Install a LEMP web server on a Linux virtual machine


The LEMP software stack is a group of software that can be used to serve dynamic web pages and web applications. This is an acronym that describes a Linux operating system, with an Nginx (pronounced like “Engine-X”) web server. The backend data is stored in the MySQL database and the dynamic processing is handled by PHP.

A LEMP stack is a powerful platform that will allow you to set up and serve nearly any website or application from your server.

This article walks you through how to deploy an NGINX web server, MySQL, and PHP (the LEMP stack) on an Ubuntu VM in Ventus.

The LEMP stack is an alternative to the popular LAMP stack, which you can also install in Ventus. To see the LEMP server in action, you can optionally install and configure a WordPress site.

Table of contents

Create a virtual machine


For creating new virtual machine do the following:

1) On the main Navigation Panel go to Cloud, choose Instances and click the plus + button from at the bottom-right of the screen.

2) On the following page fill next information:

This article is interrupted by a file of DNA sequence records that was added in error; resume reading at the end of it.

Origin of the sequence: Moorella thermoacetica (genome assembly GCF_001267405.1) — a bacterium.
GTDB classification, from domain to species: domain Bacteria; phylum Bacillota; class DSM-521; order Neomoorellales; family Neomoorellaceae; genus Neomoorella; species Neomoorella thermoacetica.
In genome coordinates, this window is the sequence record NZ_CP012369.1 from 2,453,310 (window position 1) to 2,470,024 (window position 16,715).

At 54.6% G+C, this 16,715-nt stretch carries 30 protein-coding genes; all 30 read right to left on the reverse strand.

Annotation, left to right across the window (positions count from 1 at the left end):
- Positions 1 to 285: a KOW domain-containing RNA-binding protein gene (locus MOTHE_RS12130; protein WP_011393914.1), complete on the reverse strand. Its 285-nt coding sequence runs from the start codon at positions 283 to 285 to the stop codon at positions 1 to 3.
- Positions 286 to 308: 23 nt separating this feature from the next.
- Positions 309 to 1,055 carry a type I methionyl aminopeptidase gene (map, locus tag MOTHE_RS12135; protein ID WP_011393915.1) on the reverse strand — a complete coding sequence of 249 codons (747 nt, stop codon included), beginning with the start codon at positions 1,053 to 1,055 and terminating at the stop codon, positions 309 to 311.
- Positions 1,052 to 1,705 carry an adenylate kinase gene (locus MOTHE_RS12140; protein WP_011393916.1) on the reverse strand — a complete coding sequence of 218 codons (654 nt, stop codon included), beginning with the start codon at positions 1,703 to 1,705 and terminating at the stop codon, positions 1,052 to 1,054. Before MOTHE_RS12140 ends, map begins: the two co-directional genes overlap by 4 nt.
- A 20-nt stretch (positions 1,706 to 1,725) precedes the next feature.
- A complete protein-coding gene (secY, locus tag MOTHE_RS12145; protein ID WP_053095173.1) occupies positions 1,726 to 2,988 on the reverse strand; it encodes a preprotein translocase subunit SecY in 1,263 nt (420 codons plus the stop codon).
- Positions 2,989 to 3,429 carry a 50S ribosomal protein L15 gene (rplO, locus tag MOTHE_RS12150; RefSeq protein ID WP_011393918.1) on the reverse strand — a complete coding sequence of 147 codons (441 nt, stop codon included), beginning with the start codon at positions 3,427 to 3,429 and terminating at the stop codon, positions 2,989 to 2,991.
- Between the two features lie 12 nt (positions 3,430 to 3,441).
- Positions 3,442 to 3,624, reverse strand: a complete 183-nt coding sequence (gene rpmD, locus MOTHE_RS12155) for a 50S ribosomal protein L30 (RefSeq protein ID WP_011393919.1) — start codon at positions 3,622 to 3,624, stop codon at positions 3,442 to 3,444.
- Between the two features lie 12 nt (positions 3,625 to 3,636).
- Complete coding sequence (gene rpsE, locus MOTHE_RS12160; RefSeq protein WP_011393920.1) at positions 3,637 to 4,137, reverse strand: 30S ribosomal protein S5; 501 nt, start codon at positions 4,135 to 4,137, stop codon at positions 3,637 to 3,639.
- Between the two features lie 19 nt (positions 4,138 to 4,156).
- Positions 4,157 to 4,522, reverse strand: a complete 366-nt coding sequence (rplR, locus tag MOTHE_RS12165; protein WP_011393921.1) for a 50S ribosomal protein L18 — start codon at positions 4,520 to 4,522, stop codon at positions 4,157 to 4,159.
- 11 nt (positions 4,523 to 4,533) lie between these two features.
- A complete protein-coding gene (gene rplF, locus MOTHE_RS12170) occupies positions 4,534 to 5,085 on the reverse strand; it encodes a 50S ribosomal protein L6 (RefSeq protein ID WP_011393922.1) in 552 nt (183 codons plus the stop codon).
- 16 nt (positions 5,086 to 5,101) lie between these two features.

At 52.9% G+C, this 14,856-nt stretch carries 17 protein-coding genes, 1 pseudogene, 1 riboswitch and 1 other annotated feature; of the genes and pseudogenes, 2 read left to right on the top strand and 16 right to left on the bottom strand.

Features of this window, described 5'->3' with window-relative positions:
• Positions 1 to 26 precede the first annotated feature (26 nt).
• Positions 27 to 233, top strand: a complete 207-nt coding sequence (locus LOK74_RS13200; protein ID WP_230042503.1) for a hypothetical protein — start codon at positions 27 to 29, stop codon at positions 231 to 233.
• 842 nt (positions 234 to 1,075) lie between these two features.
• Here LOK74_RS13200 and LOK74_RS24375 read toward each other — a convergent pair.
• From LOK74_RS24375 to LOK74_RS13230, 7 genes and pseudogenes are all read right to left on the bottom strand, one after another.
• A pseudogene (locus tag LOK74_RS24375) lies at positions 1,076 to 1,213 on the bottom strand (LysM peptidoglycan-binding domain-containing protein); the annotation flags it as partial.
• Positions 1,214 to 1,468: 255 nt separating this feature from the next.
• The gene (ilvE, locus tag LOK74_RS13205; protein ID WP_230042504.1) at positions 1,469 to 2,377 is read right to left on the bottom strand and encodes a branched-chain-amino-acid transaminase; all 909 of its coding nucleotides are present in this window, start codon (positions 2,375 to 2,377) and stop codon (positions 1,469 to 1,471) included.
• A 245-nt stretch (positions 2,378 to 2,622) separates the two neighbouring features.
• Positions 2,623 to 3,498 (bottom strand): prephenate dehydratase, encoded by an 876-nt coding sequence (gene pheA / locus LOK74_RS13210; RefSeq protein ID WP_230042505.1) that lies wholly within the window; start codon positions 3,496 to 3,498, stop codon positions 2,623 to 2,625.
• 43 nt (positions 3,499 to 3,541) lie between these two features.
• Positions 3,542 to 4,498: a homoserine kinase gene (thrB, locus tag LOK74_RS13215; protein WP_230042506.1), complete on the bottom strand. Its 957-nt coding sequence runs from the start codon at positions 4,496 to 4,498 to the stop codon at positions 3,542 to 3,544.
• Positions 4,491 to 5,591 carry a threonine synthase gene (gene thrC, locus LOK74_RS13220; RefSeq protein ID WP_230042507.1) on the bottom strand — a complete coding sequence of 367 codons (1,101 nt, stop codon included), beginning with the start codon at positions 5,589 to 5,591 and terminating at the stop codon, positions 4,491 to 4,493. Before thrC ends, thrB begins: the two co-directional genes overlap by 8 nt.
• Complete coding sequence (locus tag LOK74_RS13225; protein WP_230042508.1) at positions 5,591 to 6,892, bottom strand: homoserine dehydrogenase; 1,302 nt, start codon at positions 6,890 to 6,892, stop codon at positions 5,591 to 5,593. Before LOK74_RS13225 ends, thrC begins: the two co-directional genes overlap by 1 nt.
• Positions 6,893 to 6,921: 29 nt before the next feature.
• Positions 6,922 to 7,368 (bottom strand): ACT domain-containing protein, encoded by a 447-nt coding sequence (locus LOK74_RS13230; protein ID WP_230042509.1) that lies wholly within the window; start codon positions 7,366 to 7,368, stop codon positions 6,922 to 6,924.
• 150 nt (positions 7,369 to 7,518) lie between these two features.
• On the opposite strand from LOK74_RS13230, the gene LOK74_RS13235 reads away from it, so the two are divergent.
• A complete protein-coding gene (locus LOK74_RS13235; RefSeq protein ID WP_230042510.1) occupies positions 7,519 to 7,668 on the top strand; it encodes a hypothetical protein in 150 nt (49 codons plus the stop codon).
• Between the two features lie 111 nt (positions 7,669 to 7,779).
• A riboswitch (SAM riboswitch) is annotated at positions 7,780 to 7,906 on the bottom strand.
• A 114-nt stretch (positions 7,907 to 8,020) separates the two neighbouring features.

• Instance Name (eg. “Test-Centos-LEMP” or “Test-Ubuntu-LEMP”)
  • Select a Boot source (eg. “CentOS-7” or “ubuntu-1604-xenial”)
  • Select a configuration (eg. “VC-2”)
  • Select a SSH Key

3) Hit CREATE INSTANCE button

4) Wait untill status of your Instance will be RUNNING When the VM has been created, you can view instance details. Take note of the publicIpAddress. This address is used to access the VM in next steps.

Deploy the LEMP stack on a Centos VM


Install Nginx

In order to display web pages to our site visitors, we are going to employ Nginx, a modern, efficient web server.

1) To add the CentOS 7 EPEL repository, open terminal and use the following command:

sudo yum install epel-release

2) Now that the Nginx repository is installed on your server, install Nginx using the following yum command:

sudo yum install nginx

Afterwards, your web server is installed.

3) Once it is installed, you can start Nginx on your VPS:

sudo systemctl start nginx